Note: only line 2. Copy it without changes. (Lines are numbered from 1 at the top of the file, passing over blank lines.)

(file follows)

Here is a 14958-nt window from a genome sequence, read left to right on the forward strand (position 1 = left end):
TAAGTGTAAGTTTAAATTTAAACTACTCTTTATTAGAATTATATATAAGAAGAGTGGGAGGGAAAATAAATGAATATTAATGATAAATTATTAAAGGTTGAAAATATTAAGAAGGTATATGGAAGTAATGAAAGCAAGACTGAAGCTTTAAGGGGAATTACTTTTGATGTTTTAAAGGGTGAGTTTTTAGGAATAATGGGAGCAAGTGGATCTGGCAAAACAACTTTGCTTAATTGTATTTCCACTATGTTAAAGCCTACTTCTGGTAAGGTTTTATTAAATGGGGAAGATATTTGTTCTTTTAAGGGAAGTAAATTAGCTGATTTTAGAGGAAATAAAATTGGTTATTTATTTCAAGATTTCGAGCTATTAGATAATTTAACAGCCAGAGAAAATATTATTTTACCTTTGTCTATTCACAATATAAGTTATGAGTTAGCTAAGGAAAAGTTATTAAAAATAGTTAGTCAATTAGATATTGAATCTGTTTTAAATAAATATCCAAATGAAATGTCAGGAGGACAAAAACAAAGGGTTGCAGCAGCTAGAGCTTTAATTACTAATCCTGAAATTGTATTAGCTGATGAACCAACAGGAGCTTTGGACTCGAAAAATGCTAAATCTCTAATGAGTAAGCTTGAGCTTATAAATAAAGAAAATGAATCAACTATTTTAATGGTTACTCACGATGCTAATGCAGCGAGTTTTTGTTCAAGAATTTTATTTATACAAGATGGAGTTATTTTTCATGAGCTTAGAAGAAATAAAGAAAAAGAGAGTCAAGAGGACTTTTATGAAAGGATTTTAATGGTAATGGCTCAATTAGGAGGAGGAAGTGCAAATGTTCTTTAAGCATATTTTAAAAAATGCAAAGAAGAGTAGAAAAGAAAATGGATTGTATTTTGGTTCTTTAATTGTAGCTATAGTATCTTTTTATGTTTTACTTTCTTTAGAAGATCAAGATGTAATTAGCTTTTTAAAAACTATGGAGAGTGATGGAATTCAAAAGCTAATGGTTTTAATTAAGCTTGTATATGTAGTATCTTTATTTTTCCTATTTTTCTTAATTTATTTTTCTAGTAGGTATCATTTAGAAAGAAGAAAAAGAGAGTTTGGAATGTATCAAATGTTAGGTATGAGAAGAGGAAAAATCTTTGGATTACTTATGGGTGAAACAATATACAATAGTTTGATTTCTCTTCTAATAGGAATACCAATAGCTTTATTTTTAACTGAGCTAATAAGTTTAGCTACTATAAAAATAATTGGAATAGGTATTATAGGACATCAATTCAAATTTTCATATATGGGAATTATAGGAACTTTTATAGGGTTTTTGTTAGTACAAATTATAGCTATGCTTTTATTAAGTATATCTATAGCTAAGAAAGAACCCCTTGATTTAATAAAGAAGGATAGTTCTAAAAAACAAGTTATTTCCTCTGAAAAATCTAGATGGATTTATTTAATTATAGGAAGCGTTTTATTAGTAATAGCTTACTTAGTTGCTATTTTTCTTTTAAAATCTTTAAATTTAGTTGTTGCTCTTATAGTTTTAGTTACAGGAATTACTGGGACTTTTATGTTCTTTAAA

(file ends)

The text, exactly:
TAAGTGTAAGTTTAAATTTAAACTACTCTTTATTAGAATTATATATAAGAAGAGTGGGAGGGAAAATAAATGAATATTAATGATAAATTATTAAAGGTTGAAAATATTAAGAAGGTATATGGAAGTAATGAAAGCAAGACTGAAGCTTTAAGGGGAATTACTTTTGATGTTTTAAAGGGTGAGTTTTTAGGAATAATGGGAGCAAGTGGATCTGGCAAAACAACTTTGCTTAATTGTATTTCCACTATGTTAAAGCCTACTTCTGGTAAGGTTTTATTAAATGGGGAAGATATTTGTTCTTTTAAGGGAAGTAAATTAGCTGATTTTAGAGGAAATAAAATTGGTTATTTATTTCAAGATTTCGAGCTATTAGATAATTTAACAGCCAGAGAAAATATTATTTTACCTTTGTCTATTCACAATATAAGTTATGAGTTAGCTAAGGAAAAGTTATTAAAAATAGTTAGTCAATTAGATATTGAATCTGTTTTAAATAAATATCCAAATGAAATGTCAGGAGGACAAAAACAAAGGGTTGCAGCAGCTAGAGCTTTAATTACTAATCCTGAAATTGTATTAGCTGATGAACCAACAGGAGCTTTGGACTCGAAAAATGCTAAATCTCTAATGAGTAAGCTTGAGCTTATAAATAAAGAAAATGAATCAACTATTTTAATGGTTACTCACGATGCTAATGCAGCGAGTTTTTGTTCAAGAATTTTATTTATACAAGATGGAGTTATTTTTCATGAGCTTAGAAGAAATAAAGAAAAAGAGAGTCAAGAGGACTTTTATGAAAGGATTTTAATGGTAATGGCTCAATTAGGAGGAGGAAGTGCAAATGTTCTTTAAGCATATTTTAAAAAATGCAAAGAAGAGTAGAAAAGAAAATGGATTGTATTTTGGTTCTTTAATTGTAGCTATAGTATCTTTTTATGTTTTACTTTCTTTAGAAGATCAAGATGTAATTAGCTTTTTAAAAACTATGGAGAGTGATGGAATTCAAAAGCTAATGGTTTTAATTAAGCTTGTATATGTAGTATCTTTATTTTTCCTATTTTTCTTAATTTATTTTTCTAGTAGGTATCATTTAGAAAGAAGAAAAAGAGAGTTTGGAATGTATCAAATGTTAGGTATGAGAAGAGGAAAAATCTTTGGATTACTTATGGGTGAAACAATATACAATAGTTTGATTTCTCTTCTAATAGGAATACCAATAGCTTTATTTTTAACTGAGCTAATAAGTTTAGCTACTATAAAAATAATTGGAATAGGTATTATAGGACATCAATTCAAATTTTCATATATGGGAATTATAGGAACTTTTATAGGGTTTTTGTTAGTACAAATTATAGCTATGCTTTTATTAAGTATATCTATAGCTAAGAAAGAACCCCTTGATTTAATAAAGAAGGATAGTTCTAAAAAACAAGTTATTTCCTCTGAAAAATCTAGATGGATTTATTTAATTATAGGAAGCGTTTTATTAGTAATAGCTTACTTAGTTGCTATTTTTCTTTTAAAATCTTTAAATTTAGTTGTTGCTCTTATAGTTTTAGTTACAGGAATTACTGGGACTTTTATGTTCTTTAAA